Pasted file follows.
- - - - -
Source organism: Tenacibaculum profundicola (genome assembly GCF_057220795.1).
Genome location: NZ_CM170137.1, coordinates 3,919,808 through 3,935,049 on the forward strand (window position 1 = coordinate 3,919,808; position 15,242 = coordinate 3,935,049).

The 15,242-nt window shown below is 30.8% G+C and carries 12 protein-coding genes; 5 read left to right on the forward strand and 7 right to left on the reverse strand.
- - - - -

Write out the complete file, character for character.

Source organism: Tenacibaculum profundicola (genome assembly GCF_057220795.1).
Genome location: NZ_CM170137.1, coordinates 3,919,808 through 3,935,049 on the forward strand (window position 1 = coordinate 3,919,808; position 15,242 = coordinate 3,935,049).

The 15,242-nt window shown below is 30.8% G+C and carries 12 protein-coding genes; 5 read left to right on the forward strand and 7 right to left on the reverse strand.